André Masson and Ancient Greece
01.07 - 30.09 2007
Museum of Contemporary Art, Andros
André Masson and Ancient Greece
In the summer of 2007, the Museum of Contemporary Art, Andros of the Basil and Elise Goulandris Foundation hosted an exhibition – tribute to the great French artist of the 20th century André Masson (1896-1987).
The multi-faceted artistic oeuvre of Masson has contributed to a great extent to the evolution of the visual arts of the previous century. The artist was identified with the progression of the surrealist movement, a movement with which he collaborated at different stages of his life. The retrospective to the painterly space and time of Masson was approached and examined through the widely appreciated theme of Ancient Greece’s history and mythology.
The wider artistic creation of Masson’s oeuvre can be interpreted as a spherical study of the human existence. Taking as a starting point the theories of Heraclitus – as far as the motion of man and the universe is concerned – Masson examined the development of man through his anxieties for his future and through his relation to nature. The ancient legends, the tragedy, the Dionysian cult and adoration and the primordial, universal myths of the Greek antiquity formed the sources of inspiration for Masson and proved critical in the formation of his widely significant artistic spirit.
The exhibition "André Masson and Ancient Greece" was focused on the theme of the metamorphosis of man’s nature. It presented the dimension that was given, by ancient Greek history and philosophy, to the equilibrium between the ‘rational’ and the ‘sentimental’. Some of the most important paintings and drawings of Masson, representing themes from ancient Greek mythology, such as the myth of the Minotaure, Ariadne, Daedalus and Icarus and the labours of Hercules, were included in this exhibition.
It should be noted that retrospective exhibitions on André Masson have been organized in some of the most important museums in Europe and the United States of America, such as the Museum of Modern Art, New York, the Stedelijk Museum in Amsterdam, the Musée d’Art Moderne de la Ville de Paris, the Grand Palais in Paris and more. Museums of an international range such as the Musée national d'art moderne, Centre Pompidou in Paris together with other major public and private collections offered on loan the important works of André Masson for the realization of such a retrospective of great importance.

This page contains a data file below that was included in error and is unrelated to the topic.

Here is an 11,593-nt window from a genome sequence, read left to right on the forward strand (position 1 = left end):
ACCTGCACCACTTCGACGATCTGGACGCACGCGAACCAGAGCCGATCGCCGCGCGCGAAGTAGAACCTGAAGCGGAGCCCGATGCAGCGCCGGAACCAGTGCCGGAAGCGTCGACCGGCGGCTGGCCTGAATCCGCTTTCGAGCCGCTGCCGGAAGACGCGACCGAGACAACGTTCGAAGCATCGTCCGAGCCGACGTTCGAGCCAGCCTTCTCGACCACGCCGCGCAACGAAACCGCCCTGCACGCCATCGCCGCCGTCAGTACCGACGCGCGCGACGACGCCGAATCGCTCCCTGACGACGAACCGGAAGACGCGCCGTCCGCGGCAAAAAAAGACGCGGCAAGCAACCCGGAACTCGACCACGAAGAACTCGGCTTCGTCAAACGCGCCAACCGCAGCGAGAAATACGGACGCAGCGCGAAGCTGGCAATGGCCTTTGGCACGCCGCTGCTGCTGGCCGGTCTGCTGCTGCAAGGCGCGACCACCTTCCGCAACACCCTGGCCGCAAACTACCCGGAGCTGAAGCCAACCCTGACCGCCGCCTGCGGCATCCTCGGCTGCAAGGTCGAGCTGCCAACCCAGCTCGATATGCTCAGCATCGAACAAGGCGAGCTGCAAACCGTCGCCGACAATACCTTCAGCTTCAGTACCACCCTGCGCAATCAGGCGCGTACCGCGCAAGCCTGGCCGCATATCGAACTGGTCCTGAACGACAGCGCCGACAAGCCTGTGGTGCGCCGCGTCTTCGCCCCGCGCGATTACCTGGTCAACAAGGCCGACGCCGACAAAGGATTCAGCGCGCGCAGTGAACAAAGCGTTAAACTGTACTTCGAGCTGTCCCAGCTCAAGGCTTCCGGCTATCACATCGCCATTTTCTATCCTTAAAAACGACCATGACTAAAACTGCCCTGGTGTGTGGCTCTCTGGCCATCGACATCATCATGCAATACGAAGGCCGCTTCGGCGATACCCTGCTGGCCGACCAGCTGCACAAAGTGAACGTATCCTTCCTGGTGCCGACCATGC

[…]A master of surrealism, with a-political attitude, a true romantic in life and in art, André Masson is “hosted” this summer at the Museum of Contemporary Art in Andros.
[…] The myths of Ancient Greece offered to Masson a true depository of knowledge. They provided him the inspiration and the challenge to re-negotiate in a personal manner the primordial issues of life, love and death. The primitive myths of the Minotaure, Sisyphe, Oedipus, Pasiphae, the Amazons and the Labyrinth form the core of his mythological references. […]
[…] A new approach to the Greek civilization and to the mystifying and dionysiac space of mythology, therefore, is what is offered by the exhibition “André Masson and Ancient Greece” presented in Andros from July 1st. In the exhibition of the Basil and Elise Goulandris Foundation the unlimited indulgence of Masson to the primordial Greek myths is what is being investigated. The Minotaurs of the artist form a burst of color and movement and the emblematic heroes of mythology redefine their substance and presence via a dionysiac tempo. […]
[…] A unique artist. A rare exhibition,. Here we see the artistic charge which expands between the greek myths of antiquity and the calligraphy of the orient. From the folk traditions of the Indians all the way to the quotidian life of man next to nature. […]
[…] The monographic exhibition, which includes 85 works of the pioneer of automatic writing, which was inaugurated on Saturday at the Museum of Contemporary Art in Andros, presents for the first time in Greece, works that have subverted the content of the ancient Greek myths. The paintings have made Greek myths well-timed. They have put them in creative juxtaposition with the artistic expression of the 20th century. […]
[…] The Minotaur has turned victorious; Pasiphae has offered new themes of a “sadistic’ nature. Ariane has presented herself as the perfect incarnation of the surreal heroin, the myth of which goes hand in hand with the inner psychic pursuit. The myth announces the arrival of Freudian thought since it denotes the struggle against the abyss and the loss of rational thought. Heraclite has proved for Masson to be the prophet of the universe’s motion and Empedocles appears to be praising each and every chimera that love co-unites. […]
[…] The present art is of a Nietzschean nature, yet its visual performance seems, in the end, rather literary. This is due to the fact that only a few artists have had the opportunity to succumb to the ecstatic approach of the making of form. Masson is singled out for adopting such a stance, although he is not as widely known as Miro., (…) The exhibition presents very well the personality of the artist and all the fields of his wider activity, through a carefully chosen spectrum of works and documents, that indirectly bring to the fore eclectic relations with his contemporaries in Europe (De Chirico, Matisse, Picasso),but also with Greek artists such as N. Hadjikyriakos-Ghikas. […]
[…] The premiere exhibition of André Masson in our country is an event of major importance, since it brings us close to a personality that has marked deeply the art of the 20th century and has become a point of reference through the ways it has examined the human nature and its anxieties. […]